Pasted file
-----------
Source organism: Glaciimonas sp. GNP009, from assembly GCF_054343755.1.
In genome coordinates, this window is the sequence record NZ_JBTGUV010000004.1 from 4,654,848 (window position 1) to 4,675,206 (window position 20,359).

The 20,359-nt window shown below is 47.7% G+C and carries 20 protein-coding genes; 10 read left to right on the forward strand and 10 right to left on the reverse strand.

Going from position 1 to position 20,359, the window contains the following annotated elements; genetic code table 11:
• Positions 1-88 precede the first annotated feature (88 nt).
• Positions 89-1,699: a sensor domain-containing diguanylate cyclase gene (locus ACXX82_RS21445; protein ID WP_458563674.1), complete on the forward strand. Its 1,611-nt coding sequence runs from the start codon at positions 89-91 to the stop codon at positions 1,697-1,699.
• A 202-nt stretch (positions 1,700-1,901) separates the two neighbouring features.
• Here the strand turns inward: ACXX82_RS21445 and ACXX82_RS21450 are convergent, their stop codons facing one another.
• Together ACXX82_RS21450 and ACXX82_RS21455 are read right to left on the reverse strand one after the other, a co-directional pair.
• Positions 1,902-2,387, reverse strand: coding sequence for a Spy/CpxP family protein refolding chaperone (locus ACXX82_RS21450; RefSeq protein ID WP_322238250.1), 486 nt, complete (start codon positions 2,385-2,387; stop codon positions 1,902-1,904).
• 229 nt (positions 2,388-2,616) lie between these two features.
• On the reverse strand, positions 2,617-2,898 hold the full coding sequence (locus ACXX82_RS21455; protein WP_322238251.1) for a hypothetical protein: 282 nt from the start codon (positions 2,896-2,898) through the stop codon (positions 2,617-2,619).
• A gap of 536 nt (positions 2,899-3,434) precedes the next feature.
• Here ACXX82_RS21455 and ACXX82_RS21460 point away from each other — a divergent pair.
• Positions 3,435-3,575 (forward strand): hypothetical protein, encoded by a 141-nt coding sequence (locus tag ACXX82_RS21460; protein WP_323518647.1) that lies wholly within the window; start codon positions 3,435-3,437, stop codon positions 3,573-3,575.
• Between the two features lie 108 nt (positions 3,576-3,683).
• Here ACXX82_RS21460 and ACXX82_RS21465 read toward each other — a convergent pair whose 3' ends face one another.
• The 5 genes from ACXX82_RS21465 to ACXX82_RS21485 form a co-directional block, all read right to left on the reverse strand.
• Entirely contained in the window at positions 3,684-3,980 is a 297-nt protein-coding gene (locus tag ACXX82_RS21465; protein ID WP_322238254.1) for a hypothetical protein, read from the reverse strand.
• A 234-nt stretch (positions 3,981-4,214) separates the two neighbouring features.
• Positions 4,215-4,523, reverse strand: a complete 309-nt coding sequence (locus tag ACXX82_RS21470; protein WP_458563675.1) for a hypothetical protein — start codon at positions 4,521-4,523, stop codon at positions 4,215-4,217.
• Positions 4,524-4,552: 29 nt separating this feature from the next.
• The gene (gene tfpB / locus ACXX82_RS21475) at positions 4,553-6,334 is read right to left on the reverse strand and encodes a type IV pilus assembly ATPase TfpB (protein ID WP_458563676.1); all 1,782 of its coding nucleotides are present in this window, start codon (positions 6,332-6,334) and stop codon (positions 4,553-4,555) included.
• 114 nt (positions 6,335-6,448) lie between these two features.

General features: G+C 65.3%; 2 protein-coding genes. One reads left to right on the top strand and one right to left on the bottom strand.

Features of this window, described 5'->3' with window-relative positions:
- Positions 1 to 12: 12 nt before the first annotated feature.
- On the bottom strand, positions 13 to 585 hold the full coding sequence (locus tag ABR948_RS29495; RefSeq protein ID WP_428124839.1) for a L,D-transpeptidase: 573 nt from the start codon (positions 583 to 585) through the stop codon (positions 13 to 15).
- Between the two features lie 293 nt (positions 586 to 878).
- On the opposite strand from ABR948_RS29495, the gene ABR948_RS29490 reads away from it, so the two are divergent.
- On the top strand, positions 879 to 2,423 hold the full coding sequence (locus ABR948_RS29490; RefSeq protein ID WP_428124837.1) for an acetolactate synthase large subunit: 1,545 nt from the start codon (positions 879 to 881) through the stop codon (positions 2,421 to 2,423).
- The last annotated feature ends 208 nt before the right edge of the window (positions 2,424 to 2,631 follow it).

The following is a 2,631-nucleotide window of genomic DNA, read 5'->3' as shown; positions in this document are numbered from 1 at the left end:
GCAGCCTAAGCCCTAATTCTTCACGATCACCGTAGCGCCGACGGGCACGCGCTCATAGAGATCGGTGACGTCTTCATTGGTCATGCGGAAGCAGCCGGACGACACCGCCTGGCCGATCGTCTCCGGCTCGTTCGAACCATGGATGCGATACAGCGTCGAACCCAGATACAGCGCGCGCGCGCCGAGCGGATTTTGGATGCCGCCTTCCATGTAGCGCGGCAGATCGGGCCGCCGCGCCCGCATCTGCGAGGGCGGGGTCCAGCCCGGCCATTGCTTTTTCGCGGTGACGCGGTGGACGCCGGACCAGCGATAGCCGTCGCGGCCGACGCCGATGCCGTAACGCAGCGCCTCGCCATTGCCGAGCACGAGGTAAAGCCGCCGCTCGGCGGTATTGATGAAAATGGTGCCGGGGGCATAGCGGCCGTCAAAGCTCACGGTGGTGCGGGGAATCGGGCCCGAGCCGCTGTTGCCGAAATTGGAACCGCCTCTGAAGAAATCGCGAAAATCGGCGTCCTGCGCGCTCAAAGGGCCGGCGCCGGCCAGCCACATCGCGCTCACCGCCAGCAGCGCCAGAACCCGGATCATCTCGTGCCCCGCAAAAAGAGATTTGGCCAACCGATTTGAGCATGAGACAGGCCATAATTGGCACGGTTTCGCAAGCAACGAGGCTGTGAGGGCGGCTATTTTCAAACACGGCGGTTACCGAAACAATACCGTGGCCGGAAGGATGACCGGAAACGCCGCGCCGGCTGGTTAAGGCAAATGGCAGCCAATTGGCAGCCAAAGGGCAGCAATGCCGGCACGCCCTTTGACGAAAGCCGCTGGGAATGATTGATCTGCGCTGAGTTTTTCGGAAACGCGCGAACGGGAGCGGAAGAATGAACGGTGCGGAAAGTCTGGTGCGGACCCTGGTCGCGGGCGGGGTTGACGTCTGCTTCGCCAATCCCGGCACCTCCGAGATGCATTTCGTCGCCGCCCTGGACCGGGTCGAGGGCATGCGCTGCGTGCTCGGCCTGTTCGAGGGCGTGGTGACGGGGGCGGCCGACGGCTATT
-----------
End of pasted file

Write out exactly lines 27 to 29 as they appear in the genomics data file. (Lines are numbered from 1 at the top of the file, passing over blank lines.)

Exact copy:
- Positions 1 to 12: 12 nt before the first annotated feature.
- On the bottom strand, positions 13 to 585 hold the full coding sequence (locus tag ABR948_RS29495; RefSeq protein ID WP_428124839.1) for a L,D-transpeptidase: 573 nt from the start codon (positions 583 to 585) through the stop codon (positions 13 to 15).
- Between the two features lie 293 nt (positions 586 to 878).